29 July 2016

This Week in Water

I apologize for the break in #ThisWeekInWater posting. I've dived in the Pacific and swam miles in the Atlantic, splashed through Appalachian mountain creeks and run through Georgia torrents in the interim—all the while trying to keep hydrated in the heat. Also, we married off a son at a beach wedding who is, even as I write this, on a honeymoon boat to the Faroe Islands and Iceland. Meanwhile, the world's water issues have not resolved themselves. So for the next few posts we'll be playing a bit of catch-up (if that's even possible).

Climate change—that is to say, global heating—is causing oxygen loss in vast areas of the Pacific, and some fear all life in the ocean may suffocate in the coming decades. This is a real thing.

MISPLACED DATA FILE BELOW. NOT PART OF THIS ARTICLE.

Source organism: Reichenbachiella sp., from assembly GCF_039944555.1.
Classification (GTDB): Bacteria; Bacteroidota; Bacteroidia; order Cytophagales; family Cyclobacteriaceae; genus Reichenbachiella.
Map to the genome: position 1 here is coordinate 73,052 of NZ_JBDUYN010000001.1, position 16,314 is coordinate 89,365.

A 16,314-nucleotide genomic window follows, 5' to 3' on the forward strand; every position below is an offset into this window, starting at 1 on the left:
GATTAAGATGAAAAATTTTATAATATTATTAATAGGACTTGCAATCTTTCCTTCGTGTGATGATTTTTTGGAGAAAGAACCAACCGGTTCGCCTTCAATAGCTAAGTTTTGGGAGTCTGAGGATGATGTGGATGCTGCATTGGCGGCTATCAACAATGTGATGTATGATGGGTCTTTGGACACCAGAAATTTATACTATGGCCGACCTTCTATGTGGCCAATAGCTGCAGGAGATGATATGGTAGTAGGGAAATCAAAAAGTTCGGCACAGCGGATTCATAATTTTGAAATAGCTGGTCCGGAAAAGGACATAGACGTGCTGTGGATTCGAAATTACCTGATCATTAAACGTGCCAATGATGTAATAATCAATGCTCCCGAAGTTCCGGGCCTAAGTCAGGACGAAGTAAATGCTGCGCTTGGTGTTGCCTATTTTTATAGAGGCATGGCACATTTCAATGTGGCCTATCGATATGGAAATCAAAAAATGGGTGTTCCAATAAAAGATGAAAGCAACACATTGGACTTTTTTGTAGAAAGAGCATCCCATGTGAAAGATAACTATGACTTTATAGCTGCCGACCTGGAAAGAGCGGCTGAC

"A key paper about the threats of climate change to World Heritage sites intentionally left off any mention of the Great Barrier Reef after the Australian government raised an objection..." to UNESCO

Sea level rise has already swallowed five islands in the Pacific's Solomon Islands. Scientists link the destructive rise to human-caused global warming.

Melting permafrost is further exacerbating global heating.

Unsustainable fishing is threatening to cause the extinction of some of the Philippines' largest fish.

Nearly a million gallons of molasses from a sugarcane processing plant spilled into a river in El Salvador, threatening wildlife and humans downstream as well.

Water levels in Lake Mead reached record lows, and despite a relatively wet winter, drought conditions in much of Southern California remain unimproved.

Malaysia's dams and reservoirs have been drying up causing severe shortages.

The World Bank reports that water scarcity, exacerbated by climate change, could cost some regions of the world upwards of 6% of their GDP by 2050, spurring migration and sparking conflict: "High and Dry: Climate Change, Water and the Economy."

That should be enough to keep you busy (if not paralyzed with depression) for now.